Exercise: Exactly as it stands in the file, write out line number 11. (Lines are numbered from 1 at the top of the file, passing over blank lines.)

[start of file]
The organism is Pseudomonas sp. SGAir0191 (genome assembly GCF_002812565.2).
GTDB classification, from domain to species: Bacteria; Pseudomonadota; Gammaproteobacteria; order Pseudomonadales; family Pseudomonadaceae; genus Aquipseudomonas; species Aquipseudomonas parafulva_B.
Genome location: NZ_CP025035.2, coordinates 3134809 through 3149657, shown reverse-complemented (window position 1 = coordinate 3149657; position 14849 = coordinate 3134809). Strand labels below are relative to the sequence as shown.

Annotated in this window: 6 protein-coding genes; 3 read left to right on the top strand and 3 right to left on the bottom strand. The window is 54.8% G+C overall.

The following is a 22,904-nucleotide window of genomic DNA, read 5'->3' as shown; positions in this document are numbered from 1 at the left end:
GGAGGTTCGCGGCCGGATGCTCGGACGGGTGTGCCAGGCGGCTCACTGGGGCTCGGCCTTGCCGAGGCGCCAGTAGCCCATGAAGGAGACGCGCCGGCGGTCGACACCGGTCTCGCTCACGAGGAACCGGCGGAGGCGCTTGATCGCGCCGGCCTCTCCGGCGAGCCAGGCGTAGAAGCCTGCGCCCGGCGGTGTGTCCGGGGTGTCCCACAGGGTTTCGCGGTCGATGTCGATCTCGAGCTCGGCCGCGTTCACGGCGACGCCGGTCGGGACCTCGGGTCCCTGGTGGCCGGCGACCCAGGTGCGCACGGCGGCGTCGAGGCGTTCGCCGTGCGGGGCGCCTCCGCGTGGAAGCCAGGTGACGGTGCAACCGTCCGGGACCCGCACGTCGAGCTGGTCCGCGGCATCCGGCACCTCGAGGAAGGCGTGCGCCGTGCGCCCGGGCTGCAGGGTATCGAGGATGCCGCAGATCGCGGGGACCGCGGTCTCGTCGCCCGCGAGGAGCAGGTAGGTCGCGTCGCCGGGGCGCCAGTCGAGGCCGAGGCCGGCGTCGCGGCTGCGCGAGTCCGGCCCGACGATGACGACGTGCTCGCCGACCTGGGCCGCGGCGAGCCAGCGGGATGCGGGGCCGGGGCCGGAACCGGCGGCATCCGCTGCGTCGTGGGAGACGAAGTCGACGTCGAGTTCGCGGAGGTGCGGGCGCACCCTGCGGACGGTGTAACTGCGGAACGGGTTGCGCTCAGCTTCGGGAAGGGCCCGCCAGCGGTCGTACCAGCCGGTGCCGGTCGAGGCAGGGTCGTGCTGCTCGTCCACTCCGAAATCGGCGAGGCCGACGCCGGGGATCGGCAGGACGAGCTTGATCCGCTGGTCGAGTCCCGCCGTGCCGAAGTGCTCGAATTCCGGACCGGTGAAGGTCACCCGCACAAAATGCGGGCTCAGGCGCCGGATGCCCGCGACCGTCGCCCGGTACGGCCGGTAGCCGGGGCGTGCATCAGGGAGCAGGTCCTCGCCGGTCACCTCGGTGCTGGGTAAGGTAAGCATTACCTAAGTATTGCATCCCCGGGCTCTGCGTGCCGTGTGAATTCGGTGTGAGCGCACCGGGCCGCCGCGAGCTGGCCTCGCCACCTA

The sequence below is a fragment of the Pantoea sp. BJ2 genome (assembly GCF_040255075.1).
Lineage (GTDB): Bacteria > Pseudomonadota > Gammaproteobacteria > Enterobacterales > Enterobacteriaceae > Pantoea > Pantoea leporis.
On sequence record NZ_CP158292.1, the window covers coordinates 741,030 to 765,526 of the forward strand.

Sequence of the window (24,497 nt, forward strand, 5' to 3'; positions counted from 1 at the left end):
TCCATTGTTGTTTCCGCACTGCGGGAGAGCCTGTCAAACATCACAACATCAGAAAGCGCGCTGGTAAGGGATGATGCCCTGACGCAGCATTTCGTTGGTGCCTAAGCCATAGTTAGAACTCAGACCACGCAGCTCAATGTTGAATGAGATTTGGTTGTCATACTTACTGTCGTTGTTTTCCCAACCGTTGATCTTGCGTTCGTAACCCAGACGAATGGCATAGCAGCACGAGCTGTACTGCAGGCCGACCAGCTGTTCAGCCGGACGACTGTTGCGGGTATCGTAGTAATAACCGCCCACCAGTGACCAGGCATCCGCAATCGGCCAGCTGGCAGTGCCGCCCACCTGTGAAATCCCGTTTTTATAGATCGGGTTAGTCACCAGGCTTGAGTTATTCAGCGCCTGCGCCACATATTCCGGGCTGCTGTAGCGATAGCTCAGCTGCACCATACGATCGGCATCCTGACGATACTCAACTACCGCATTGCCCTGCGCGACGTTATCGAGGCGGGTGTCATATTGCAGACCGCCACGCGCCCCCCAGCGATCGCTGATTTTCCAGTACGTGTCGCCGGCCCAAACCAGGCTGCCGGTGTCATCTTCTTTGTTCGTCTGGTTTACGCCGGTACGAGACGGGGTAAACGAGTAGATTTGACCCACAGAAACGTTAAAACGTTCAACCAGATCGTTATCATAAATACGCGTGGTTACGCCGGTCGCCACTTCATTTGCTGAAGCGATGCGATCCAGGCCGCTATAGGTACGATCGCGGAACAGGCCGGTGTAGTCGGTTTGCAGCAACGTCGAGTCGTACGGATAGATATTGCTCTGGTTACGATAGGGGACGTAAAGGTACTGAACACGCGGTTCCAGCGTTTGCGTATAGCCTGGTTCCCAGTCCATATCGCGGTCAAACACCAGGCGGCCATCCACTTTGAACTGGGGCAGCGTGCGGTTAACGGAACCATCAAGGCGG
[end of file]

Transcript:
TCCATTGTTGTTTCCGCACTGCGGGAGAGCCTGTCAAACATCACAACATCAGAAAGCGCGCTGGTAAGGGATGATGCCCTGACGCAGCATTTCGTTGGTGCCTAAGCCATAGTTAGAACTCAGACCACGCAGCTCAATGTTGAATGAGATTTGGTTGTCATACTTACTGTCGTTGTTTTCCCAACCGTTGATCTTGCGTTCGTAACCCAGACGAATGGCATAGCAGCACGAGCTGTACTGCAGGCCGACCAGCTGTTCAGCCGGACGACTGTTGCGGGTATCGTAGTAATAACCGCCCACCAGTGACCAGGCATCCGCAATCGGCCAGCTGGCAGTGCCGCCCACCTGTGAAATCCCGTTTTTATAGATCGGGTTAGTCACCAGGCTTGAGTTATTCAGCGCCTGCGCCACATATTCCGGGCTGCTGTAGCGATAGCTCAGCTGCACCATACGATCGGCATCCTGACGATACTCAACTACCGCATTGCCCTGCGCGACGTTATCGAGGCGGGTGTCATATTGCAGACCGCCACGCGCCCCCCAGCGATCGCTGATTTTCCAGTACGTGTCGCCGGCCCAAACCAGGCTGCCGGTGTCATCTTCTTTGTTCGTCTGGTTTACGCCGGTACGAGACGGGGTAAACGAGTAGATTTGACCCACAGAAACGTTAAAACGTTCAACCAGATCGTTATCATAAATACGCGTGGTTACGCCGGTCGCCACTTCATTTGCTGAAGCGATGCGATCCAGGCCGCTATAGGTACGATCGCGGAACAGGCCGGTGTAGTCGGTTTGCAGCAACGTCGAGTCGTACGGATAGATATTGCTCTGGTTACGATAGGGGACGTAAAGGTACTGAACACGCGGTTCCAGCGTTTGCGTATAGCCTGGTTCCCAGTCCATATCGCGGTCAAACACCAGGCGGCCATCCACTTTGAACTGGGGCAGCGTGCGGTTAACGGAACCATCAAGGCGG